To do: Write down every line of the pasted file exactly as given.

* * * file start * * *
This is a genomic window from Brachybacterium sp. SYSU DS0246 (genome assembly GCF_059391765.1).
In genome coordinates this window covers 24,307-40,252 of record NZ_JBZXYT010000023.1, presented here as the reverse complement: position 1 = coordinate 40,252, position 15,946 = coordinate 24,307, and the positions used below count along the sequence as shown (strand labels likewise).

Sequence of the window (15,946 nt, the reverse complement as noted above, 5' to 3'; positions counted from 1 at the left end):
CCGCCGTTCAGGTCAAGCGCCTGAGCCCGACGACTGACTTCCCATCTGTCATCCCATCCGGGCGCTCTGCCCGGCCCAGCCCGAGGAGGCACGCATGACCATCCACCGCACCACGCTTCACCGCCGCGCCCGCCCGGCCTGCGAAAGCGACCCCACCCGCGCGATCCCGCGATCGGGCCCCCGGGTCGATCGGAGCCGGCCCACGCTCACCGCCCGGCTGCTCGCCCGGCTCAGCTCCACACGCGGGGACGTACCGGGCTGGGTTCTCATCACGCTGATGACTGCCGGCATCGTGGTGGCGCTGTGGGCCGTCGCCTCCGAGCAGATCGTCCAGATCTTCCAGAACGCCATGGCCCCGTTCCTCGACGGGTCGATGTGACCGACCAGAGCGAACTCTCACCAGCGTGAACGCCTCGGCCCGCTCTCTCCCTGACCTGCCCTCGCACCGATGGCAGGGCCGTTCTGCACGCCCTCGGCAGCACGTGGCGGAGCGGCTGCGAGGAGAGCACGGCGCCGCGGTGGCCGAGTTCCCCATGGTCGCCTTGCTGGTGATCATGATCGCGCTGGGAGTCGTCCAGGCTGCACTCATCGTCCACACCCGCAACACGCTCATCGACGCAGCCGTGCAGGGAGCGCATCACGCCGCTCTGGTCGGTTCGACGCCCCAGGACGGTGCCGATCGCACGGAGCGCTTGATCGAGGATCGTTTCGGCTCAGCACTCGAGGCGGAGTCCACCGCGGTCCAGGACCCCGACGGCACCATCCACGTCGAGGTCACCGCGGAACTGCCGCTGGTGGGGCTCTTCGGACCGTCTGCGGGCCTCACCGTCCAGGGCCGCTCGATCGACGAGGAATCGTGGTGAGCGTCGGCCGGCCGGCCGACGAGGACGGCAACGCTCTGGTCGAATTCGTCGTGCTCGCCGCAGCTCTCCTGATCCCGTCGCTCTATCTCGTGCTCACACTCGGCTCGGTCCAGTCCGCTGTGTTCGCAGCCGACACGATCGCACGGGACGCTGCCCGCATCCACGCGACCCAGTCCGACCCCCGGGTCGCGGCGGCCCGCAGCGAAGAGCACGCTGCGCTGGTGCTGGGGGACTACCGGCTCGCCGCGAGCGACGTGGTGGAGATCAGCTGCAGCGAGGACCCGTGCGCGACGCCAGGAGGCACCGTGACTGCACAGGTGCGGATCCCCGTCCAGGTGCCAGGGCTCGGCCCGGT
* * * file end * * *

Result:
This is a genomic window from Brachybacterium sp. SYSU DS0246 (genome assembly GCF_059391765.1).
In genome coordinates this window covers 24,307-40,252 of record NZ_JBZXYT010000023.1, presented here as the reverse complement: position 1 = coordinate 40,252, position 15,946 = coordinate 24,307, and the positions used below count along the sequence as shown (strand labels likewise).

Sequence of the window (15,946 nt, the reverse complement as noted above, 5' to 3'; positions counted from 1 at the left end):
CCGCCGTTCAGGTCAAGCGCCTGAGCCCGACGACTGACTTCCCATCTGTCATCCCATCCGGGCGCTCTGCCCGGCCCAGCCCGAGGAGGCACGCATGACCATCCACCGCACCACGCTTCACCGCCGCGCCCGCCCGGCCTGCGAAAGCGACCCCACCCGCGCGATCCCGCGATCGGGCCCCCGGGTCGATCGGAGCCGGCCCACGCTCACCGCCCGGCTGCTCGCCCGGCTCAGCTCCACACGCGGGGACGTACCGGGCTGGGTTCTCATCACGCTGATGACTGCCGGCATCGTGGTGGCGCTGTGGGCCGTCGCCTCCGAGCAGATCGTCCAGATCTTCCAGAACGCCATGGCCCCGTTCCTCGACGGGTCGATGTGACCGACCAGAGCGAACTCTCACCAGCGTGAACGCCTCGGCCCGCTCTCTCCCTGACCTGCCCTCGCACCGATGGCAGGGCCGTTCTGCACGCCCTCGGCAGCACGTGGCGGAGCGGCTGCGAGGAGAGCACGGCGCCGCGGTGGCCGAGTTCCCCATGGTCGCCTTGCTGGTGATCATGATCGCGCTGGGAGTCGTCCAGGCTGCACTCATCGTCCACACCCGCAACACGCTCATCGACGCAGCCGTGCAGGGAGCGCATCACGCCGCTCTGGTCGGTTCGACGCCCCAGGACGGTGCCGATCGCACGGAGCGCTTGATCGAGGATCGTTTCGGCTCAGCACTCGAGGCGGAGTCCACCGCGGTCCAGGACCCCGACGGCACCATCCACGTCGAGGTCACCGCGGAACTGCCGCTGGTGGGGCTCTTCGGACCGTCTGCGGGCCTCACCGTCCAGGGCCGCTCGATCGACGAGGAATCGTGGTGAGCGTCGGCCGGCCGGCCGACGAGGACGGCAACGCTCTGGTCGAATTCGTCGTGCTCGCCGCAGCTCTCCTGATCCCGTCGCTCTATCTCGTGCTCACACTCGGCTCGGTCCAGTCCGCTGTGTTCGCAGCCGACACGATCGCACGGGACGCTGCCCGCATCCACGCGACCCAGTCCGACCCCCGGGTCGCGGCGGCCCGCAGCGAAGAGCACGCTGCGCTGGTGCTGGGGGACTACCGGCTCGCCGCGAGCGACGTGGTGGAGATCAGCTGCAGCGAGGACCCGTGCGCGACGCCAGGAGGCACCGTGACTGCACAGGTGCGGATCCCCGTCCAGGTGCCAGGGCTCGGCCCGGT